Defendants argue that the small physical size of Glens Falls (3.8 square miles) and the small size of its police force (thirty officers) justifies a longer permit-processing period than might be constitutional in a larger city. To the extent that Glens Falls' relatively small police force allows it to accommodate fewer simultaneous protests on short notice than, say, Chicago, it still seems implausible that twenty-eight days of preparation time for any protest anywhere in the town is justified by this resource limitation…. [I]t is conceivable that the relatively limited staff and resources devoted to processing applications could necessitate longer processing times than in, for instance, Chicago, if there were a substantial number of permit applications for Glens Falls officials to review. But Defendants point to only a single permit application filed in the several months since the ordinance was passed, and do not otherwise suggest that the Glens Falls government has been inundated with permit requests….

[Moreover], under § 87-4(A), there are no standards constraining the exercise of discretion in the decision to delay a permit beyond fourteen days, let alone "narrow, objective, and definite" ones, and the clerk is required only to provide notice of, and not to explain, a delay beyond fourteen days. Section 87-4(A) states simply that an application will be processed in fourteen days or, with notice, in up to twenty-eight days. § 87-4(A). Such limitless discretion is prohibited under the First Amendment, because "it allows officials to suppress viewpoints in surreptitious ways that are difficult to detect." A politically biased Glens Falls government employee could, entirely undetected, hinder an applicant's political activism by unnecessarily delaying an application for up to twenty-eight days, without justifying this decision by reference to any statutory standards….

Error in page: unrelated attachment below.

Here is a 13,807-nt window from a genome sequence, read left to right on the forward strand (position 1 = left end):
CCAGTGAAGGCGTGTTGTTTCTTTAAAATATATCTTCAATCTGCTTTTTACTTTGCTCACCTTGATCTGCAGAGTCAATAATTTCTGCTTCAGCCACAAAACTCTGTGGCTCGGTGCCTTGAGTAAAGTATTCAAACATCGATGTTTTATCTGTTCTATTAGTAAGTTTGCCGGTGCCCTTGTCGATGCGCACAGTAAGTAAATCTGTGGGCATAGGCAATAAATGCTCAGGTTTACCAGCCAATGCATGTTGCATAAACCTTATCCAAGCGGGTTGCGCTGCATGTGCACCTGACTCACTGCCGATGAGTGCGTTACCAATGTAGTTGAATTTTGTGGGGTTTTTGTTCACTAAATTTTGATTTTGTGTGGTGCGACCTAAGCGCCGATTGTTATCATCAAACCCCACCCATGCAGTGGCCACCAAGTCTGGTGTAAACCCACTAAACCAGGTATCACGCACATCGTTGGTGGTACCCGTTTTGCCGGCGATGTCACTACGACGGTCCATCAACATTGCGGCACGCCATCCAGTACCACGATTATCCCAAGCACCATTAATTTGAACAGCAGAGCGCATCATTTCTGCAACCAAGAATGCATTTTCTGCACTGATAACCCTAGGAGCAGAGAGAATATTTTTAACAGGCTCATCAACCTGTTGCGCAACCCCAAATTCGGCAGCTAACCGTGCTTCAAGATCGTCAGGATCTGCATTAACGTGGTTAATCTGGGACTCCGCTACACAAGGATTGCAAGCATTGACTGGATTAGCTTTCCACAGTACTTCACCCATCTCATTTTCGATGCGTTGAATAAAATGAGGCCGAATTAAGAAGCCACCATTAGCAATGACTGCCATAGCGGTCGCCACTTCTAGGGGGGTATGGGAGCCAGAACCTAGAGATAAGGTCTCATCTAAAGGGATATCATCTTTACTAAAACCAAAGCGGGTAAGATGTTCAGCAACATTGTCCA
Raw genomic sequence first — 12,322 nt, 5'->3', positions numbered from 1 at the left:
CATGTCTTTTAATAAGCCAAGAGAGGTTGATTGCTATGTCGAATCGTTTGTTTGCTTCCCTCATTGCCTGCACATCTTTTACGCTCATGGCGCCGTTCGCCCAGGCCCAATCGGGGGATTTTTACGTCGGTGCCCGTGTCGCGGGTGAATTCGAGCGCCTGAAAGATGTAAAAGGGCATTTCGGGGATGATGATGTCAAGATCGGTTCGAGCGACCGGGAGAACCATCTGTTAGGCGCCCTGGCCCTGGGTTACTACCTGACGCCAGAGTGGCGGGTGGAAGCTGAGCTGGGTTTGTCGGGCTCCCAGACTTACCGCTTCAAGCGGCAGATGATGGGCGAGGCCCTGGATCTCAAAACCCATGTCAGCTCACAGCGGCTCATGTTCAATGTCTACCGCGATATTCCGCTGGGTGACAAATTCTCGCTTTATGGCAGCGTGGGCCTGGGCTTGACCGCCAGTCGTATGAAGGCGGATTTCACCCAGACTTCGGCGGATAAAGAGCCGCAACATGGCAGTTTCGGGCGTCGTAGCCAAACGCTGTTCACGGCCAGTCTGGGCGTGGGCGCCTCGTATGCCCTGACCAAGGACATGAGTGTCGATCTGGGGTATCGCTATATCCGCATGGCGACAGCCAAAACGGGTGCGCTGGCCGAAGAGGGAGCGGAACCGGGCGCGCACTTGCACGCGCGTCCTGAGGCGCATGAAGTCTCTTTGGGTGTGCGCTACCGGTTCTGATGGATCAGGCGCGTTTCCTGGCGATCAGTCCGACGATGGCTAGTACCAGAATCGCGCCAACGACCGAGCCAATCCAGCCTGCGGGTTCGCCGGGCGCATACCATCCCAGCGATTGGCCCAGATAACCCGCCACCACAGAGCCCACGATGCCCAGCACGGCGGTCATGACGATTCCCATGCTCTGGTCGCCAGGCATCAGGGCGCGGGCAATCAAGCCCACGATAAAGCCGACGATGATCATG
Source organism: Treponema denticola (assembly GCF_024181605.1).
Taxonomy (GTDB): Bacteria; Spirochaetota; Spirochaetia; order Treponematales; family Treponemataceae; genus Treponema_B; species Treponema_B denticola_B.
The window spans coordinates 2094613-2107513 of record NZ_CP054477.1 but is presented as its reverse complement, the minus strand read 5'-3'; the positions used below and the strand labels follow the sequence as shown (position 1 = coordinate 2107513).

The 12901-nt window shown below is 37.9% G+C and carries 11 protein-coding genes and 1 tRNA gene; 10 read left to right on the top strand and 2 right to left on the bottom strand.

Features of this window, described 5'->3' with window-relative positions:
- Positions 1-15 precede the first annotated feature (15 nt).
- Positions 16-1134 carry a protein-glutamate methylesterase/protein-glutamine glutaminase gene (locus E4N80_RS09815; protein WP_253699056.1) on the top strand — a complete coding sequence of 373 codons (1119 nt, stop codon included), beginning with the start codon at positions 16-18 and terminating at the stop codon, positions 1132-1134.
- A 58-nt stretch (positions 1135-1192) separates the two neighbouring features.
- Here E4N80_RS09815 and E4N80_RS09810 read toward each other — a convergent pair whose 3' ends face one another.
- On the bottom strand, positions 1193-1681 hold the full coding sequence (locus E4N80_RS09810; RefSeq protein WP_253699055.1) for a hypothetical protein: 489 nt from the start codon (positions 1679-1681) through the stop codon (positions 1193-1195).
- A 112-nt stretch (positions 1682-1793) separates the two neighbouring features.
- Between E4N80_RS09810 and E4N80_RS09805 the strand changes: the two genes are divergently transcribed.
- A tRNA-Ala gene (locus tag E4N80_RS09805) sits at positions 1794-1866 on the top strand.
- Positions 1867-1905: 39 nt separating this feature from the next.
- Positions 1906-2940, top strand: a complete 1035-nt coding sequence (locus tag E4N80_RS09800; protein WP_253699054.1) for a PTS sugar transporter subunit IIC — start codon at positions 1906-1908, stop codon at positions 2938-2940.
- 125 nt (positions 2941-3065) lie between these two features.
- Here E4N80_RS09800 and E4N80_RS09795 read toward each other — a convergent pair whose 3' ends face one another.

The court also struck down another provision in the ordinance, which apparently banned the use of signs at demonstrations. This provision, the court held, was "a comprehensive prohibition on speech" that didn't "leave open ample alternatives for communication."

And it held that a separate provision imposing strict liability for violations was also unconstitutional:

Strict liability is disfavored for criminal penalties when First Amendment concerns are implicated, and a knowledge requirement is necessary for any sanctions provision that might chill speech…. As a problematic example of how this strict liability sanction provision might operate, the Court considers a situation in which an organizer arranges a protest that she reasonably anticipates will be attended by fewer than twenty-five people but that is actually attended by twenty-five or more. In such a situation, it appears that … such an organizer could be subject to criminal penalties despite her lack of intent to hold a "demonstration" to which permit requirements apply.

The problematic consequence of strict liability in the context of regulations burdening speech is that the potential violator (in this case, a demonstration organizer) will err on the side of self-censorship in order to steer well clear of the possibility that she will be sanctioned for a violation that she accidentally commits. See Smith v. California (1959) ("For if the bookseller is criminally liable [for obscenity] without knowledge of the contents, and the [anti-obscenity] ordinance fulfills its purpose, he will tend to restrict the books he sells to those he has inspected; and thus the State will have imposed a restriction upon the distribution of constitutionally protected as well as obscene literature."). Mindful of applicable sanctions, an organizer may, for instance, rather than simply seeking a permit for public gatherings she anticipates will be attended by at least twenty-five people, seek a permit for any public gatherings she organizes, to insure against the possibility that a gathering will unexpectedly turn out to be attended by at least twenty-five people. She may do this despite the fact that she unambiguously has both a constitutional right to organize small gatherings without acquiring a permit, and a statutory right to do so under § 87….